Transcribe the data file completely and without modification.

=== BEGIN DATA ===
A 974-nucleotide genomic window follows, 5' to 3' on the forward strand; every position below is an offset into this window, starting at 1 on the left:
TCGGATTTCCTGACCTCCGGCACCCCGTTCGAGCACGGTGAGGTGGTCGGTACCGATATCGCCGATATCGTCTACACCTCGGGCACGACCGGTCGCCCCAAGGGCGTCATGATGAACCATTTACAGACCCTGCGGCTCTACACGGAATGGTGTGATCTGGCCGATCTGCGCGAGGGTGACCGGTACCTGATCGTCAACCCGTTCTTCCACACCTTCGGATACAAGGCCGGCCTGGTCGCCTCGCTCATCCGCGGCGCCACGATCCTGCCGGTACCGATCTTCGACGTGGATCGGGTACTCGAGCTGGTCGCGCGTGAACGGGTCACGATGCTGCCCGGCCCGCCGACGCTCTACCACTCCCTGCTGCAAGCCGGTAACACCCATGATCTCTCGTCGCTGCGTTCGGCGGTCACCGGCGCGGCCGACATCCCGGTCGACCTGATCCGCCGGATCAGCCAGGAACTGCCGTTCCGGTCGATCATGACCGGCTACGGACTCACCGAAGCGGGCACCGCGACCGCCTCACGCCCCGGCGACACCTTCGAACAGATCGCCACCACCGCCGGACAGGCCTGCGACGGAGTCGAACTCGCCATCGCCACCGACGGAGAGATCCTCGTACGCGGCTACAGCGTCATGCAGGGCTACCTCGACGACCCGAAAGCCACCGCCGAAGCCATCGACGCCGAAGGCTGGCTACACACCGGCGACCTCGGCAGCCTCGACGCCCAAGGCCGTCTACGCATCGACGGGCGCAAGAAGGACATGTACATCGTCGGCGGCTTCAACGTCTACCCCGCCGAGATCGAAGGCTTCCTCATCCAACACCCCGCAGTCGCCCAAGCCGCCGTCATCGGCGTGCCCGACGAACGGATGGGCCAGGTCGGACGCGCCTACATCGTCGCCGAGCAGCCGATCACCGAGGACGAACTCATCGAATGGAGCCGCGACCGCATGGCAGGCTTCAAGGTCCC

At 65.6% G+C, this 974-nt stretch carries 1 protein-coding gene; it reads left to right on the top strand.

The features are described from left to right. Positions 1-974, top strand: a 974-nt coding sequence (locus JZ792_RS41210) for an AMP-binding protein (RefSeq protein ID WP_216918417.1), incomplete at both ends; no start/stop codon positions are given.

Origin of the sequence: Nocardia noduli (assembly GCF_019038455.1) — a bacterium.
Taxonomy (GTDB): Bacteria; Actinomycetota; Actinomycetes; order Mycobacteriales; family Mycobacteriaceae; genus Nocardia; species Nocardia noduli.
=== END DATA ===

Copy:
A 974-nucleotide genomic window follows, 5' to 3' on the forward strand; every position below is an offset into this window, starting at 1 on the left:
TCGGATTTCCTGACCTCCGGCACCCCGTTCGAGCACGGTGAGGTGGTCGGTACCGATATCGCCGATATCGTCTACACCTCGGGCACGACCGGTCGCCCCAAGGGCGTCATGATGAACCATTTACAGACCCTGCGGCTCTACACGGAATGGTGTGATCTGGCCGATCTGCGCGAGGGTGACCGGTACCTGATCGTCAACCCGTTCTTCCACACCTTCGGATACAAGGCCGGCCTGGTCGCCTCGCTCATCCGCGGCGCCACGATCCTGCCGGTACCGATCTTCGACGTGGATCGGGTACTCGAGCTGGTCGCGCGTGAACGGGTCACGATGCTGCCCGGCCCGCCGACGCTCTACCACTCCCTGCTGCAAGCCGGTAACACCCATGATCTCTCGTCGCTGCGTTCGGCGGTCACCGGCGCGGCCGACATCCCGGTCGACCTGATCCGCCGGATCAGCCAGGAACTGCCGTTCCGGTCGATCATGACCGGCTACGGACTCACCGAAGCGGGCACCGCGACCGCCTCACGCCCCGGCGACACCTTCGAACAGATCGCCACCACCGCCGGACAGGCCTGCGACGGAGTCGAACTCGCCATCGCCACCGACGGAGAGATCCTCGTACGCGGCTACAGCGTCATGCAGGGCTACCTCGACGACCCGAAAGCCACCGCCGAAGCCATCGACGCCGAAGGCTGGCTACACACCGGCGACCTCGGCAGCCTCGACGCCCAAGGCCGTCTACGCATCGACGGGCGCAAGAAGGACATGTACATCGTCGGCGGCTTCAACGTCTACCCCGCCGAGATCGAAGGCTTCCTCATCCAACACCCCGCAGTCGCCCAAGCCGCCGTCATCGGCGTGCCCGACGAACGGATGGGCCAGGTCGGACGCGCCTACATCGTCGCCGAGCAGCCGATCACCGAGGACGAACTCATCGAATGGAGCCGCGACCGCATGGCAGGCTTCAAGGTCCC

At 65.6% G+C, this 974-nt stretch carries 1 protein-coding gene; it reads left to right on the top strand.

The features are described from left to right. Positions 1-974, top strand: a 974-nt coding sequence (locus JZ792_RS41210) for an AMP-binding protein (RefSeq protein ID WP_216918417.1), incomplete at both ends; no start/stop codon positions are given.

Origin of the sequence: Nocardia noduli (assembly GCF_019038455.1) — a bacterium.
Taxonomy (GTDB): Bacteria; Actinomycetota; Actinomycetes; order Mycobacteriales; family Mycobacteriaceae; genus Nocardia; species Nocardia noduli.